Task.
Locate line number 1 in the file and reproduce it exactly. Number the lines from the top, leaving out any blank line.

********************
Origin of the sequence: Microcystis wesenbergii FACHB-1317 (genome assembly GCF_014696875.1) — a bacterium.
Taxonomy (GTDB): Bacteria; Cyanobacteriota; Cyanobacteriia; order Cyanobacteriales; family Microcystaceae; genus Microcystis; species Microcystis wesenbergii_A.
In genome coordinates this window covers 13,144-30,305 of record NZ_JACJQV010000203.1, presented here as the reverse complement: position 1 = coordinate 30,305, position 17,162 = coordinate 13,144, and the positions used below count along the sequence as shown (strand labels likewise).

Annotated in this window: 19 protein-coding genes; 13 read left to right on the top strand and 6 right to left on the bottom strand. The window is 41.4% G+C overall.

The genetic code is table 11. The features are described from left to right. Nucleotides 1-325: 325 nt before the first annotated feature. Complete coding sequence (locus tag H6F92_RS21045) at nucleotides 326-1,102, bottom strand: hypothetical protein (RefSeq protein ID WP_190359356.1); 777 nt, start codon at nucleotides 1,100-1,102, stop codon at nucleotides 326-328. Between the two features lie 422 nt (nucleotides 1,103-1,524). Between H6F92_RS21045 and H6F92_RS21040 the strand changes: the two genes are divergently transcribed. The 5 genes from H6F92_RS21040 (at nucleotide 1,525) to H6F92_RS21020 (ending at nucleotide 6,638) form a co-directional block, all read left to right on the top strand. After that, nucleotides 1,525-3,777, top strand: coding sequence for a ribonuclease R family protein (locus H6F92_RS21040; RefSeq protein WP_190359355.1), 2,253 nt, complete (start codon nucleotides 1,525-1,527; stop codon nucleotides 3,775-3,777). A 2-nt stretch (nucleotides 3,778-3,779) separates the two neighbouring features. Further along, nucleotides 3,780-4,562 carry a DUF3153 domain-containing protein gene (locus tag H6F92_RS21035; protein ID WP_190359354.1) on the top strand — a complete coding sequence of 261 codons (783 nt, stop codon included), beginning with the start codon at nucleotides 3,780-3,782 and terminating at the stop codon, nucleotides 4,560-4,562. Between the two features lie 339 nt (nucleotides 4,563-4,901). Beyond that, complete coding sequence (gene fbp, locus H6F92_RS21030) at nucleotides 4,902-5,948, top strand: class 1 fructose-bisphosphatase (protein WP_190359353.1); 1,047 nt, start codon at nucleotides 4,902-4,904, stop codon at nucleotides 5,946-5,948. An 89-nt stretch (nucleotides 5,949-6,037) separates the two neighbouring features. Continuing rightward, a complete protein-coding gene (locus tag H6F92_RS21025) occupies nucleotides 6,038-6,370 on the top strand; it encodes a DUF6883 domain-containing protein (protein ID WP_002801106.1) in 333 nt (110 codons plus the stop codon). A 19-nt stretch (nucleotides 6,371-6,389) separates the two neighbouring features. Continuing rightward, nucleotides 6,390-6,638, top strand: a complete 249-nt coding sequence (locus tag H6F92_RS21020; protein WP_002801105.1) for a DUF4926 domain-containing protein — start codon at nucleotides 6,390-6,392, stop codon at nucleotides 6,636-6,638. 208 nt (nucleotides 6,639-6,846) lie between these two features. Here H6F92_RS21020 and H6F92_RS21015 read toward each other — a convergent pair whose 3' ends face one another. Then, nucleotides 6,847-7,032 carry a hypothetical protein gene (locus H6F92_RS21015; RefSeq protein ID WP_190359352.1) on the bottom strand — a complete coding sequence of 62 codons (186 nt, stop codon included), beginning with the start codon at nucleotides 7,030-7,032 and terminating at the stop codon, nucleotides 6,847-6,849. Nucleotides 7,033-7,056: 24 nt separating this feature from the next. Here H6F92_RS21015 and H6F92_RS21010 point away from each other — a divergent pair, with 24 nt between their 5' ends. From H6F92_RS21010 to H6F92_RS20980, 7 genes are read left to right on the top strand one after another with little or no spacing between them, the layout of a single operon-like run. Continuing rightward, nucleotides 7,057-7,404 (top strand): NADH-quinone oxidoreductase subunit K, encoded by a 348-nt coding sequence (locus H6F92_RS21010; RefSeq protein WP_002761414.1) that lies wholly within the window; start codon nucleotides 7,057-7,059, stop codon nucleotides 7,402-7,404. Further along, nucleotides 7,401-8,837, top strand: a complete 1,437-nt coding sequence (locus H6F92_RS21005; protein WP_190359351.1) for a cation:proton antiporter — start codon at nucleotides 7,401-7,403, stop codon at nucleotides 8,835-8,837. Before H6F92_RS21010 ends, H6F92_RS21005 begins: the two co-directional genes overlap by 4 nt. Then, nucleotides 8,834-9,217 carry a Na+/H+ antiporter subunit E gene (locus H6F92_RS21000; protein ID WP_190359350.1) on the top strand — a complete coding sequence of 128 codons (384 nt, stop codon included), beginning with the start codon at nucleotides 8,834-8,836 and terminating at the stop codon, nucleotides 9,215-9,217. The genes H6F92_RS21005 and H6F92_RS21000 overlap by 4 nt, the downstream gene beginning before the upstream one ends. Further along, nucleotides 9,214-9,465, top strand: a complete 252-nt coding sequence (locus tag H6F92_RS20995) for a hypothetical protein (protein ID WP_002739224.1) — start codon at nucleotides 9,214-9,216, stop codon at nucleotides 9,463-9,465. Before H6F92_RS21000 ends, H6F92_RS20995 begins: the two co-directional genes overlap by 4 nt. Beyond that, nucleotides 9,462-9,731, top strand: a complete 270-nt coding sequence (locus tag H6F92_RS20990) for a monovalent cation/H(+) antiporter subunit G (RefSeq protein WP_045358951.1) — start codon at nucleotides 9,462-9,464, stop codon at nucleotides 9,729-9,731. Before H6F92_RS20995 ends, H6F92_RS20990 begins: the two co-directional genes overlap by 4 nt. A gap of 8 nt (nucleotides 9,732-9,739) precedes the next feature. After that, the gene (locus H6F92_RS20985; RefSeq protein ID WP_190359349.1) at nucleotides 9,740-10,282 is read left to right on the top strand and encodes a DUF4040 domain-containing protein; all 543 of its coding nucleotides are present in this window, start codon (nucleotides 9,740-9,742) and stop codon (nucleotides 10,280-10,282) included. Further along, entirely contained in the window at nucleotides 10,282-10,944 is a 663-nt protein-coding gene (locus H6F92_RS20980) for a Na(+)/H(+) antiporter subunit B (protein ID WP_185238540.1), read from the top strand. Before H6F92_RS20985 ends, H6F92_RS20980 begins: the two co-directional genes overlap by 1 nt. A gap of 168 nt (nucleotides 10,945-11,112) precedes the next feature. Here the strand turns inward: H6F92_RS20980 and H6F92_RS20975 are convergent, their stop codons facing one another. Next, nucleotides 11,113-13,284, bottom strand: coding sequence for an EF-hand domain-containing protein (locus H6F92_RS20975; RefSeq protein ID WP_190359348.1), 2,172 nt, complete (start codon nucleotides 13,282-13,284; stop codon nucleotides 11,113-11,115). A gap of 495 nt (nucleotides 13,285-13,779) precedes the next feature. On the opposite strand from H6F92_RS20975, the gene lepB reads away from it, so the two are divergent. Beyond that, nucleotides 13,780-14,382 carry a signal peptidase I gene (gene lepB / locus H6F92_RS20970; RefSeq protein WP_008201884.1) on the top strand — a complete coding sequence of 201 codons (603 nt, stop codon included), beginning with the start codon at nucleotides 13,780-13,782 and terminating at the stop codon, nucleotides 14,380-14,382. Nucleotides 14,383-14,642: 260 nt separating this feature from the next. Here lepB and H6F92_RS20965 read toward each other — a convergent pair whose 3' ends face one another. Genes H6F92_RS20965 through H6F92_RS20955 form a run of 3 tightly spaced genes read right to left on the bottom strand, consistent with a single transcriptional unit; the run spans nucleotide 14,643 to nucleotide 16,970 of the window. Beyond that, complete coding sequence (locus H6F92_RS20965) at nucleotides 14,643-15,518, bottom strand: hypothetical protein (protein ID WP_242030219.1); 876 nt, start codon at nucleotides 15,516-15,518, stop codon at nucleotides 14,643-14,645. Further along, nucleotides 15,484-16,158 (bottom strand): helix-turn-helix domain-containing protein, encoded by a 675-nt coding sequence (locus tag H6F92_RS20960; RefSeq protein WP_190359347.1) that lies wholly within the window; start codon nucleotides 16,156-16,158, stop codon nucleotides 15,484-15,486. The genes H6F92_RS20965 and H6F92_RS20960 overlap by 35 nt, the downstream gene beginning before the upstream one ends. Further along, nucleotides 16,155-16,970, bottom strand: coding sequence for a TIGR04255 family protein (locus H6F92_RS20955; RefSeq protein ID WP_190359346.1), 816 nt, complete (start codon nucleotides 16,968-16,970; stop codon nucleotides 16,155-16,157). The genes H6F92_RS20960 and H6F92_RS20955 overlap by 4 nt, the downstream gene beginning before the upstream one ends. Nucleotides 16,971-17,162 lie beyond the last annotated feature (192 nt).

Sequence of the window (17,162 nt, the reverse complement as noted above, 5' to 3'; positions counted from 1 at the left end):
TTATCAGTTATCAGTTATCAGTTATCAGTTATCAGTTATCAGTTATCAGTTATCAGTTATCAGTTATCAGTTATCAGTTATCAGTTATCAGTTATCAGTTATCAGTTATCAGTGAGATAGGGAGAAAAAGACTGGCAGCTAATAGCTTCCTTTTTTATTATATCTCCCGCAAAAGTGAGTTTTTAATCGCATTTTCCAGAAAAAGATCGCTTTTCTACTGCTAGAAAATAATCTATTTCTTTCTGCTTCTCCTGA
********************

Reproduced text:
Origin of the sequence: Microcystis wesenbergii FACHB-1317 (genome assembly GCF_014696875.1) — a bacterium.